For those of you who have left home, returned or settled elsewhere, raised a family or furthered you career in a new setting; it’s inevitable you will have memories of the place you were born and brought up.
I’ve recently just moved back to the centre of Consett. Although I only lived five and a half miles away for nearly 30 years and spent a good deal of my time in the town, I always missed living in the place I came from. Of all the homecoming stories, mine was met with some amusement by friends and acquaintances, when I commented that I was delighted to be ‘back home’ with them knowing I’d lived less than a 15 minute car journey away!
There is something about childhood and our formative years’ memories that exude a rose tinted hue. Do we remember them exactly as they happened or has some romanticisation been thrown into the mix? To be honest I can’t answer the question. While obviously some of my memories are tinged with sadness – we all go through times that are difficult, when we lose loved ones or experience illness or heartache – yet fond memories foster and forge how we live our lives.
I left Consett in 1974 bound for Teacher Training College in London – prompted by my Auntie Rose to explore another world – I embraced the challenge, loving the excitement of living in Kensington, which was something I could never imagine.
So close to Biba, Kensington Market, Hyde Park and the South Kensington Museums, I enjoyed exploring, walking, using buses and tube trains to visit Petticoat Lane, Notting Hill, Oxford Street, Westminster and St Paul’s Cathedral.
While walking out one day in Kensington Gardens I spotted John Cleese with his family and on a number of occasions stood outside The Royal Albert Hall and The Odeon Leicester Square for film premieres with my friends; watching celebrities and royalty arrive. It was all new and exciting and something very special.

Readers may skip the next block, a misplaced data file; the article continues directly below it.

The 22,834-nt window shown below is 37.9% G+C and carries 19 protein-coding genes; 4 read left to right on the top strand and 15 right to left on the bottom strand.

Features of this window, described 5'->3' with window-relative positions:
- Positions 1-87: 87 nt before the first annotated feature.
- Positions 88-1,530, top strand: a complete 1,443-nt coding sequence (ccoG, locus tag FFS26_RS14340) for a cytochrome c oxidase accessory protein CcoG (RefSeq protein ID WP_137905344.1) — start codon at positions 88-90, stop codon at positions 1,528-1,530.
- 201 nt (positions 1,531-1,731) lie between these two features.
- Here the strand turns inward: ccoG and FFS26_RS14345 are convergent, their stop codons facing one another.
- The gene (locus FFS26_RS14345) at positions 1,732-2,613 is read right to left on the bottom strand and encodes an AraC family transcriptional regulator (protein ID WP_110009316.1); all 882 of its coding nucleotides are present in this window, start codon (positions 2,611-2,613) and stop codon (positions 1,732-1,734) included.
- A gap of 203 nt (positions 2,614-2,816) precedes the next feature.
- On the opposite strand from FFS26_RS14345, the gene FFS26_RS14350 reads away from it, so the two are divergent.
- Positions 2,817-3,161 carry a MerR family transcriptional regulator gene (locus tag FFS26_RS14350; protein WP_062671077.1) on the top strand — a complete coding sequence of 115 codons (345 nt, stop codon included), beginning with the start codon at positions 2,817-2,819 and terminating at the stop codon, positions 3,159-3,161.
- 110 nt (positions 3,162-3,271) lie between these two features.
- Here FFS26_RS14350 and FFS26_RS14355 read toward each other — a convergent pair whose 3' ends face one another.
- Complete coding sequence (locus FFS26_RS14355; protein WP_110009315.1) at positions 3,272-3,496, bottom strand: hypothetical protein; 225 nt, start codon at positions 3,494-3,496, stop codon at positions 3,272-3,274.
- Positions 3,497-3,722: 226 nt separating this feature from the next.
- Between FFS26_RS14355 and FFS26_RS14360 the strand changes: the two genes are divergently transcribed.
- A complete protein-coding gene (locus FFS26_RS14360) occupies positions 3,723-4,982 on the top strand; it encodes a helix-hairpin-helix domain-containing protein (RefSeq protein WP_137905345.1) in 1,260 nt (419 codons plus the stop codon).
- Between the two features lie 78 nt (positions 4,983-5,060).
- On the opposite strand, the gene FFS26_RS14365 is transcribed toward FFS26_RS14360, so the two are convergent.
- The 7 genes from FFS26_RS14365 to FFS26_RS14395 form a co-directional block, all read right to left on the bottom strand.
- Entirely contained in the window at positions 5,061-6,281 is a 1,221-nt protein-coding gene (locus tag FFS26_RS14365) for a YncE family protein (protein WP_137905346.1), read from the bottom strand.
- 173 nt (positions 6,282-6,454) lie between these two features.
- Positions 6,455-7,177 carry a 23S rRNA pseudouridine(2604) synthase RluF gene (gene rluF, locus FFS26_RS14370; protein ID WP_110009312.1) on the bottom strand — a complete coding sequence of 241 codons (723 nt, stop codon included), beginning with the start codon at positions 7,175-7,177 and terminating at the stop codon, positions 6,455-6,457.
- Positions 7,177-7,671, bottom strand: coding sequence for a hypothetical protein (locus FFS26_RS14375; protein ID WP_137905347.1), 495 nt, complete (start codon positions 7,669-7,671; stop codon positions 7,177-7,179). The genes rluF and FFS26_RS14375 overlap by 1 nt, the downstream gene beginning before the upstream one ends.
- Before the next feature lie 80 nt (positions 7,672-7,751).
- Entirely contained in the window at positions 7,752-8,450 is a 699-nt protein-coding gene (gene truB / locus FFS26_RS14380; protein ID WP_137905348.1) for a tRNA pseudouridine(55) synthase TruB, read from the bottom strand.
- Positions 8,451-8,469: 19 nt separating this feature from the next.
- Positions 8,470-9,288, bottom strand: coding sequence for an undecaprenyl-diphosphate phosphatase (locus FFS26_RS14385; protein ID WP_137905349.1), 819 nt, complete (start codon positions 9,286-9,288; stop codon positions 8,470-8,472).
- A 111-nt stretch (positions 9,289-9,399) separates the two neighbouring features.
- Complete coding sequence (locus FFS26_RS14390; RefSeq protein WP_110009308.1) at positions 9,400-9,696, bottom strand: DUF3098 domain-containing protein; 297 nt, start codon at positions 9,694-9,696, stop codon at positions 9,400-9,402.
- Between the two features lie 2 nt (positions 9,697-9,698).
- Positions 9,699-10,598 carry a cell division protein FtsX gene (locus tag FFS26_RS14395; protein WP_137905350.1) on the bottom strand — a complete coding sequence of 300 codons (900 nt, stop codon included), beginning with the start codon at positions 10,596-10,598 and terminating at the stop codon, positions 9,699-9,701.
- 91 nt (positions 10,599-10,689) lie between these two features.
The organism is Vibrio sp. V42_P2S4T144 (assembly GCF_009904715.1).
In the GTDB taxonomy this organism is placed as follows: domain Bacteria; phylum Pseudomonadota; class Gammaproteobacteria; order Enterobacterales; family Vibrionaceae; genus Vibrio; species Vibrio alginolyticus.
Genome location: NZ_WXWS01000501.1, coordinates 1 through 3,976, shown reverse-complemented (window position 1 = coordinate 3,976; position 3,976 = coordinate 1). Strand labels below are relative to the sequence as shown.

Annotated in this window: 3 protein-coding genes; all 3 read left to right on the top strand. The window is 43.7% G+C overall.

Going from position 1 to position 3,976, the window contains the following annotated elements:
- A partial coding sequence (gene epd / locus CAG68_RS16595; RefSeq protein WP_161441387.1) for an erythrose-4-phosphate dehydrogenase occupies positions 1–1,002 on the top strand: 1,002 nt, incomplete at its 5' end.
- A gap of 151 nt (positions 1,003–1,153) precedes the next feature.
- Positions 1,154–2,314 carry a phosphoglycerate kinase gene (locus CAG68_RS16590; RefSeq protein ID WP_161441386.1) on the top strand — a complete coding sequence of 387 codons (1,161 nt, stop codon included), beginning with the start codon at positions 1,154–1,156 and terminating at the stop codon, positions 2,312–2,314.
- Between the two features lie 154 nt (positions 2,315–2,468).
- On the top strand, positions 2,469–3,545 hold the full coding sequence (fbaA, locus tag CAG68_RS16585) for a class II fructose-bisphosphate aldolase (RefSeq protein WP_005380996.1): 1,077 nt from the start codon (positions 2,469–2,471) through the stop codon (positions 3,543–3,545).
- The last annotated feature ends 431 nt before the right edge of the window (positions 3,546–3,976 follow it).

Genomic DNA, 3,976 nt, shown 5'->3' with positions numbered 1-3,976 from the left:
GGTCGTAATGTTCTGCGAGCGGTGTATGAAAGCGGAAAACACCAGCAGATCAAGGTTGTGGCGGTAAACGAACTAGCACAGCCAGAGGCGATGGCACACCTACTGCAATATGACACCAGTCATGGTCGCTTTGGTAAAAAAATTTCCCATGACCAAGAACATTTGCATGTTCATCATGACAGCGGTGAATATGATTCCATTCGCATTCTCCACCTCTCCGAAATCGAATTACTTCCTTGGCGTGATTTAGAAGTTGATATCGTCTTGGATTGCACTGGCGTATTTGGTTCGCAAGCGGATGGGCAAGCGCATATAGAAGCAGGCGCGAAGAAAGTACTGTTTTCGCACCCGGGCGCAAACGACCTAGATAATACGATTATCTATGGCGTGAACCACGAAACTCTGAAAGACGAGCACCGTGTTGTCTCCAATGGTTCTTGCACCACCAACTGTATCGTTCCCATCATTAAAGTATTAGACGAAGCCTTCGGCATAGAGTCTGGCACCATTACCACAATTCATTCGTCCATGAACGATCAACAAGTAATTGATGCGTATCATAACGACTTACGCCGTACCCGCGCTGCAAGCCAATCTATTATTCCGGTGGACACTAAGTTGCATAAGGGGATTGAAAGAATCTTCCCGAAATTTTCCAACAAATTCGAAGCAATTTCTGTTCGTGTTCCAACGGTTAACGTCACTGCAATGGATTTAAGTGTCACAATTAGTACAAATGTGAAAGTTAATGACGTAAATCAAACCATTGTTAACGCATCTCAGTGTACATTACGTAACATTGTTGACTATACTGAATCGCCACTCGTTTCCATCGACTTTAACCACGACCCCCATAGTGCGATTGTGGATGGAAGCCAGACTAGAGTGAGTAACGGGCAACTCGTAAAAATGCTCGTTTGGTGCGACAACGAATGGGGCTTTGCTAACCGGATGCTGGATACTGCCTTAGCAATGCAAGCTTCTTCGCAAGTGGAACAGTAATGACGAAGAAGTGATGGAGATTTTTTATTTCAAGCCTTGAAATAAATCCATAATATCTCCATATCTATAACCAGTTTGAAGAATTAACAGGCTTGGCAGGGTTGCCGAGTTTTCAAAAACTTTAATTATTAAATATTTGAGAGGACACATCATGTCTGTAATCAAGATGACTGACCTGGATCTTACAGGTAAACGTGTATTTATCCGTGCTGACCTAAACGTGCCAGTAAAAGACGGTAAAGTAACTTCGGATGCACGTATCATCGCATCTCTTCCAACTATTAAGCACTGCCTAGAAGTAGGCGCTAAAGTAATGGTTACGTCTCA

Three years passed quickly and I applied for the pool in Durham County Council’s Education Department to return home and become a teacher. Not sure of my future I applied for some seasonal work in Harrods to secure some money and moved into one room in a flat in Chiswick.
Being a lift operator was great fun, and the old hand operated lifts allowed the skipping of floors so you could go straight from the basement to the 4th floor if need be. On one occasion we heard that John Wayne was in the building. Being a huge fan of ‘The Quiet Man’ I raced my lift down to the ground floor but one of my colleagues beat me to it, and all I saw was the back of him disappearing into her lift and the doors closing behind him!
But on the positive side, Shirley Bassey got into mine! Consequently the job had it’s ups and downs!
Still on the teaching waiting list I applied to The Department of Education and Science and secured a post as a clerical officer at The Victoria and Albert Museum, which I loved. Good working hours, a pay rise,
fantastic co – workers and a huge chance of promotion.
I had never been happier.
Then it came, the letter; I’d been offered a teaching job in County Durham. Obviously my family were over the moon and looked forward to my homecoming. I had to make a big decision.
So reluctantly at first, I found myself back in Consett, with it’s red dust skyline, steel sprinkled dusty gutters and noisy explosions from ‘The Works’, I embraced the moment and settled in.
And now on my second homecoming – even though there is hardly a trace of that steel making and mining community I knew – I’m home Consett!
And I love you,
Just The Way You Are!
February 18th 1978 Billy Joel – ‘Just The Way You Are’ was in the Top 20